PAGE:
Life Plans: How Long Do You Stick to It, Really?

Life Plans: How Long Do You Stick to It, Really?

Could we not have a world where every few years we rotate to a new field to provide us with a new challenge?


Let's speak candidly: How long do you stick to a life plan? The answer is not the seemingly obvious "for a lifetime."

When you were a child (before exposure to school), you may have wanted to be an astronaut or a veterinarian. After you started to learn your strengths and weaknesses in school (confession: I am horrible at math), you may have tinkered with that plan a little; Elementary-school version of you may have wanted to be a teacher or a designer or a chemist.

As you progress through stages of education and life while experiences are shaping you, you start to create new plans: a doctor, a musician, a gardener, a lawyer, a painter.

Parents capture these shifts of life agendas proudly in photographs where their child holds a chalkboard boldly displaying their height, weight, favorite foods and new life agenda.

But that begins to stop around age 18. It feels we're expected to stop shifting those life plans so boldly. Suddenly, a shift in a life plan is expensive. Want to change your major in college? Sure. Thousands of dollars will allow you to shift that. Want to change your field? Sure. Go ahead, but good luck.

It's as if the support system, the celebration of curiosity, discovery and exploring is pulled out from under you and now all you have is a peanut gallery watching your every daring move to see if you fall.

I don't know the answers to this conundrum, I just have questions but I have experienced a few changes to my life plans and I can other gather together the notes I've made, and then open up the conversation for discussion. First, my questions. Then, my story.

Here are my questions:

1. Why do we so easily give up that endorsement and celebration of curiosity, discovery and exploring in adults that we encourage in children?

2. Why do we expect adults to have it all figured out and to stick with that?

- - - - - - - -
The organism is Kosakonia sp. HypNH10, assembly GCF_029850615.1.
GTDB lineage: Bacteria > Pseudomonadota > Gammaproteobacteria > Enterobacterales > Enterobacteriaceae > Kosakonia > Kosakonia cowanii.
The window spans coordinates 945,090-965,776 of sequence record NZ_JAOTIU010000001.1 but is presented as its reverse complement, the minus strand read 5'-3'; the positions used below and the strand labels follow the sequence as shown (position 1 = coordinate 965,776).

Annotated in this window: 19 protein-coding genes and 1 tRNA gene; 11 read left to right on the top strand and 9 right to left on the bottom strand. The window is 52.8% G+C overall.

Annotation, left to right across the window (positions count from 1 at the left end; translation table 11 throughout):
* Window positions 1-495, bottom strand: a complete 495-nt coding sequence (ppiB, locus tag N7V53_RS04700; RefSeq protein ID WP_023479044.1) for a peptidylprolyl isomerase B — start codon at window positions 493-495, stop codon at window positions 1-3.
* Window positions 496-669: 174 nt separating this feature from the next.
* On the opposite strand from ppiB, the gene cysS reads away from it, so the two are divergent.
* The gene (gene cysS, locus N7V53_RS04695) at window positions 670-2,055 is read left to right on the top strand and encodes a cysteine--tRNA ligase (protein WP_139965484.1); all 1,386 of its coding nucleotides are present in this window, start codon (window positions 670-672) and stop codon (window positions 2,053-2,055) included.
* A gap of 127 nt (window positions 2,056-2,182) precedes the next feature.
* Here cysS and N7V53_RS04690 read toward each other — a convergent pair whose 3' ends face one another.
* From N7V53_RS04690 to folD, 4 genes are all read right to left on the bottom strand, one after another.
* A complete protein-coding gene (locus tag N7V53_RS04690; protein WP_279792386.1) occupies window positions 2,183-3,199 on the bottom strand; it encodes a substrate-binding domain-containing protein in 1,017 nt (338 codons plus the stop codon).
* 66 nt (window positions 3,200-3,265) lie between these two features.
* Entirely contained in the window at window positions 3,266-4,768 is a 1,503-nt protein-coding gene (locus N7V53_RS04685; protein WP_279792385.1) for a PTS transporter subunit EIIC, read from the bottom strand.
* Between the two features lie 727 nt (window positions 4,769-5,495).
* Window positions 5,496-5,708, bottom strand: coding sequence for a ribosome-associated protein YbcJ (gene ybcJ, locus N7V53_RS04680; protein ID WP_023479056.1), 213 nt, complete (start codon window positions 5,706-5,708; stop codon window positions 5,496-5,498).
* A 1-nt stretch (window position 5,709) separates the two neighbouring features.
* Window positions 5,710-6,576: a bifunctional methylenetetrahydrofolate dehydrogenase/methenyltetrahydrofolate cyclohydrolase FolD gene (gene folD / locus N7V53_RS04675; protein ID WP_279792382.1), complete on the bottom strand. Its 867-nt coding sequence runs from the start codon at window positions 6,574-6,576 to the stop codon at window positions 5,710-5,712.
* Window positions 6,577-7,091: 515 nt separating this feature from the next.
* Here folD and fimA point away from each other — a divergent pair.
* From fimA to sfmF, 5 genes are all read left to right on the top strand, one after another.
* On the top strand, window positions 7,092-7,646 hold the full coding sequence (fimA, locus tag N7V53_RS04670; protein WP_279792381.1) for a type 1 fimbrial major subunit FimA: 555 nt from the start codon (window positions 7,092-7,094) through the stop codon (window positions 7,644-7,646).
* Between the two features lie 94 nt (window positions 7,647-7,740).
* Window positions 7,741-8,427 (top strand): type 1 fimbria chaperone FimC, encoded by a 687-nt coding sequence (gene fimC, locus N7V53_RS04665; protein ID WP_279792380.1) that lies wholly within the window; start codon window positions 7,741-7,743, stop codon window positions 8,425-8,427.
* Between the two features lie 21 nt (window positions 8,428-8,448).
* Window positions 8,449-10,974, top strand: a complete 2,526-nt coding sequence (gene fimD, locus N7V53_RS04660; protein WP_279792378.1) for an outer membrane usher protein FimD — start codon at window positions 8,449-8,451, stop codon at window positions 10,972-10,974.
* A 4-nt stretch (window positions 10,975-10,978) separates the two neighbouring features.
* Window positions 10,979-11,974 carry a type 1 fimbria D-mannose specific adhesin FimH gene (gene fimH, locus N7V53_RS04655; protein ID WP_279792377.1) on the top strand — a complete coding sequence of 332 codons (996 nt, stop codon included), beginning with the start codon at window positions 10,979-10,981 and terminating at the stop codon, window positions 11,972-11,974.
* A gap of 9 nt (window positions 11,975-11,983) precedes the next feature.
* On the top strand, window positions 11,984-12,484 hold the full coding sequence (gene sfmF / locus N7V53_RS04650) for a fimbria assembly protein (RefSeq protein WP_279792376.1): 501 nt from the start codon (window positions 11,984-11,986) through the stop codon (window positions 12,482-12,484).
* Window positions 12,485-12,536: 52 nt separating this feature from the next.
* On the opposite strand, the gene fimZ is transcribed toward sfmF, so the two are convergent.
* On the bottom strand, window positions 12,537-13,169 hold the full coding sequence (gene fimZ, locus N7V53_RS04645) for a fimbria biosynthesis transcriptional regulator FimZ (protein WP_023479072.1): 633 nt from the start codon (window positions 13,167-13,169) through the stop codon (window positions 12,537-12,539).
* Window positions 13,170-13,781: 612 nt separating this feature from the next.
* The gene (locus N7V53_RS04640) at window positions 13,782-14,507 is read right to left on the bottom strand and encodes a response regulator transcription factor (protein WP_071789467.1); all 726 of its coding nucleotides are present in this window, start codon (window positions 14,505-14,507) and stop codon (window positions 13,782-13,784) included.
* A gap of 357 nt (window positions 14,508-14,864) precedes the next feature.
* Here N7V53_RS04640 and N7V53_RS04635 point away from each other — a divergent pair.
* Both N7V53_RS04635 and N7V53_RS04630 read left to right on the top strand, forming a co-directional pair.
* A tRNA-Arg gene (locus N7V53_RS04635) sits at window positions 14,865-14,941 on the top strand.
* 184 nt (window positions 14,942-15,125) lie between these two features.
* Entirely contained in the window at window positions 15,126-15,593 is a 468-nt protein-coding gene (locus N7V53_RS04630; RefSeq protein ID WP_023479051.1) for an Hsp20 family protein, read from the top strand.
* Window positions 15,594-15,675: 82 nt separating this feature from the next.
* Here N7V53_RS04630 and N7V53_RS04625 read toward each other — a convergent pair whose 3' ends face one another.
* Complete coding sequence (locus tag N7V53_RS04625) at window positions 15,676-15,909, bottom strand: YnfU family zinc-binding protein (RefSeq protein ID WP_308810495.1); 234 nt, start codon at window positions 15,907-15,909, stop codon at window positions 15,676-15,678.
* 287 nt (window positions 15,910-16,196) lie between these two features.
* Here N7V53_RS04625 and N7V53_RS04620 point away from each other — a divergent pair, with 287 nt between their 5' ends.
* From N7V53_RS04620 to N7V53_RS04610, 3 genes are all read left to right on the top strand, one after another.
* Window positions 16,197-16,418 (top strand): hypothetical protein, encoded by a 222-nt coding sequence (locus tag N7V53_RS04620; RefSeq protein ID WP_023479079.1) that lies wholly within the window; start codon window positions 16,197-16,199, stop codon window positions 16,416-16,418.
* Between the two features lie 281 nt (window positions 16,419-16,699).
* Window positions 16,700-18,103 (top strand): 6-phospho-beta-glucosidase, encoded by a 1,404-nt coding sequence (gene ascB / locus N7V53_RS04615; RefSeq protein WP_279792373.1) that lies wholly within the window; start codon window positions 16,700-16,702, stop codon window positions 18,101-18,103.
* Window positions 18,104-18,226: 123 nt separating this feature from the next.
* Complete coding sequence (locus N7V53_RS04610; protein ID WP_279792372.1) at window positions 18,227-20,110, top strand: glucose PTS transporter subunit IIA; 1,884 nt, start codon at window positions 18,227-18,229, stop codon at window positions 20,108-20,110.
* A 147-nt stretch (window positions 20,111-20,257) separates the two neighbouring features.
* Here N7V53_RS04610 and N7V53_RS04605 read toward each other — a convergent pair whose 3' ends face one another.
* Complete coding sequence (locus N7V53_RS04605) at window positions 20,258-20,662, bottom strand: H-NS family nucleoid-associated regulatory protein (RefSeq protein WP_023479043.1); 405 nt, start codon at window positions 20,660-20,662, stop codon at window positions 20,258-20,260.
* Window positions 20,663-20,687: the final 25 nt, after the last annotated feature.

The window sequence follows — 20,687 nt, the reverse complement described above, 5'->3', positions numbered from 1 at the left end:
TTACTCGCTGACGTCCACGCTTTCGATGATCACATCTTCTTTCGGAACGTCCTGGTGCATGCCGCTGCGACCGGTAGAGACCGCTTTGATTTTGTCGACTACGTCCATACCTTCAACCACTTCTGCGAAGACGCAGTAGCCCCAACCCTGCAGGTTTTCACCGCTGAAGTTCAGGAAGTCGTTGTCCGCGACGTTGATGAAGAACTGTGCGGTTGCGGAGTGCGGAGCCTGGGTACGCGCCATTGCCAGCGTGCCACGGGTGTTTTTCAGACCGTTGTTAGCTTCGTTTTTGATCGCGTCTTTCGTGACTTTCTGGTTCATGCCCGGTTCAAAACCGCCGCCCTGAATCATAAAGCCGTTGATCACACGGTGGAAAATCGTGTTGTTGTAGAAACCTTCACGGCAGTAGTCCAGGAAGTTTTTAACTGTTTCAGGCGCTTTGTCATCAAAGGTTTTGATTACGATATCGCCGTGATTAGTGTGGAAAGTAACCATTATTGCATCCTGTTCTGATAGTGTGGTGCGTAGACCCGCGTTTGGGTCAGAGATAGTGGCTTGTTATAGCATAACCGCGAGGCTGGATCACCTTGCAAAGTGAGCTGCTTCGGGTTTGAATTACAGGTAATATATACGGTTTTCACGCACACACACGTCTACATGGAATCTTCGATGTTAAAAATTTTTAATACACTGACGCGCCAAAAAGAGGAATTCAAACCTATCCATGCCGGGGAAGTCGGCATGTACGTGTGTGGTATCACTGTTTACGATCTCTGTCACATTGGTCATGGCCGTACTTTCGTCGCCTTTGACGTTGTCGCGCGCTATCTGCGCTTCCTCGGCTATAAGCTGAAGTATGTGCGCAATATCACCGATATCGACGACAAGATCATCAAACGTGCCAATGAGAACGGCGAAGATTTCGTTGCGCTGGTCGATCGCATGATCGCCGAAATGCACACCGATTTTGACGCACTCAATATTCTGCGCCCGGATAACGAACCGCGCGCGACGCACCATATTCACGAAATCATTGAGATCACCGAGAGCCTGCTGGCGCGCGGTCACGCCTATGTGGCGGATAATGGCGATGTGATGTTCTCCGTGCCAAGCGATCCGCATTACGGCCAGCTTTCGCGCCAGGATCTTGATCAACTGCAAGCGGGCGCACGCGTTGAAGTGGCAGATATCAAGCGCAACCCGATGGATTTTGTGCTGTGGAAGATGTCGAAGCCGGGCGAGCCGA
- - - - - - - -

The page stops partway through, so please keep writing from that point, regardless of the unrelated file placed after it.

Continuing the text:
3. Why do we expect their interests, curiosities, skills and talents to never change?

4. What needs to systemically change in order to help support people better?

5. How can we change our attitudes on work expectations and life expectations?

Here is my story:

After college (fortunately for me, I made it through college without any drastic, overly-priced changes of life plans), I accepted a job as an assistant at a law firm. It was 2008, and back then your parents' health insurance required you OFF of their insurance when you graduated college (today, most health insurance plans allow children to stay on until the age of 26).

But I needed a J-O-B and health insurance, so I accepted the job and stayed there for four years. I studied law, I worked side-by-side with some of the fastest-thinking, smoothest-talking attorneys.

Then, one day, I just couldn't anymore. I wasn't feeling fulfilled the way I wanted to. I didn't feel as though I was spending my effort, energy and skills in the right field.

So, I jumped fields. I left law, and dove head first into the arts education and administration field.

I understanding that saying now: "diving head first." When you decide to change careers or fields, you are extremely vulnerable financially, mentally, emotionally and physically.

Financially, your salary stops, but your bills do not stop.

Mentally, you start to doubt your decision. You start to listen to the doubters: did I make a mistake? Is this really going to work? What if it doesn't?

Emotionally, your support system is lessened. When I announced I was making "the jump," it was as if I felt the entire world gasp, cross their arms and sit back. It was as if they were waiting to see what was going to happen. It felt like they knew I was about to swim into shark-infested waters, and they were going to see what happened next: either I was going to swim right past the sharks or I was going to be eaten alive in a bloody, dramatic mess.

Physically, your health insurance stops. This leaves you open to huge medical bills (potential bankruptcy) should an accident or unexpected illness occur.

When I made the jump, I tried to do so in the most well-planned manner as I could.

- I saved $10,000 (to help lessen the financial blow).

- I went back to graduate school (which cost me $24,000, but provided me with the degree I'd need in this new field).

- I moved into an apartment with multiple roommates so that my monthly expenses were extremely low.

- I secured a part-time job to pay those monthly expenses so that I wouldn't have to borrow more money to live on.

- I communicated often with my family who served as my support system when I started to doubt myself.

While my jump was successful, it was still very stressful. But it was worth every minute of jumping through the difficult hoops. I've had people write me and say, "We watched as you made that jump and waited to see if it worked out. It did! We're impressed!"

But I often wonder how we could make the world more friendly to our innately human tendency to change our minds. Imagine a world set up like an elementary school gym class. In gym class, every few minutes, we would rotate to a different station which provided us with a new challenge. Could we not have a world where every few years, we rotate to a new field to provide us with a new challenge?

I don't know the answers. But I imagine it would be quite lovely to have a world that understands human tendencies and uplifts us.

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